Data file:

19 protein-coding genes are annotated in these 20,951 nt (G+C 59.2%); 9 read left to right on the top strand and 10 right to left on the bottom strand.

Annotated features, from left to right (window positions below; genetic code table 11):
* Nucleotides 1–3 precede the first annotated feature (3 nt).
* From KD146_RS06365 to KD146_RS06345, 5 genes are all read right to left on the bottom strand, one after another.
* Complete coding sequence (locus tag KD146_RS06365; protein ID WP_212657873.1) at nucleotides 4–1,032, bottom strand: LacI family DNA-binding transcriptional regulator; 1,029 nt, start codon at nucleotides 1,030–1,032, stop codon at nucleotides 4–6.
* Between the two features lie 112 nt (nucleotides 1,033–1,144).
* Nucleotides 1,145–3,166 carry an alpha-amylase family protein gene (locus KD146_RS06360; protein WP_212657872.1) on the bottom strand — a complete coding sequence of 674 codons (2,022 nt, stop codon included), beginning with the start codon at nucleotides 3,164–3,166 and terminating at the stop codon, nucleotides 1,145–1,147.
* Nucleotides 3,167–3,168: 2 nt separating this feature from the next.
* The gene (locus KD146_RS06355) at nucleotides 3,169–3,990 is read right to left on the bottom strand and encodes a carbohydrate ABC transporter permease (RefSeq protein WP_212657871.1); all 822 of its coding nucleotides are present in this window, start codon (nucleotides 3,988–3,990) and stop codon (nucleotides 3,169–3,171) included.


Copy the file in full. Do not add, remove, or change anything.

19 protein-coding genes are annotated in these 20,951 nt (G+C 59.2%); 9 read left to right on the top strand and 10 right to left on the bottom strand.

Annotated features, from left to right (window positions below; genetic code table 11):
* Nucleotides 1–3 precede the first annotated feature (3 nt).
* From KD146_RS06365 to KD146_RS06345, 5 genes are all read right to left on the bottom strand, one after another.
* Complete coding sequence (locus tag KD146_RS06365; protein ID WP_212657873.1) at nucleotides 4–1,032, bottom strand: LacI family DNA-binding transcriptional regulator; 1,029 nt, start codon at nucleotides 1,030–1,032, stop codon at nucleotides 4–6.
* Between the two features lie 112 nt (nucleotides 1,033–1,144).
* Nucleotides 1,145–3,166 carry an alpha-amylase family protein gene (locus KD146_RS06360; protein WP_212657872.1) on the bottom strand — a complete coding sequence of 674 codons (2,022 nt, stop codon included), beginning with the start codon at nucleotides 3,164–3,166 and terminating at the stop codon, nucleotides 1,145–1,147.
* Nucleotides 3,167–3,168: 2 nt separating this feature from the next.
* The gene (locus KD146_RS06355) at nucleotides 3,169–3,990 is read right to left on the bottom strand and encodes a carbohydrate ABC transporter permease (RefSeq protein WP_212657871.1); all 822 of its coding nucleotides are present in this window, start codon (nucleotides 3,988–3,990) and stop codon (nucleotides 3,169–3,171) included.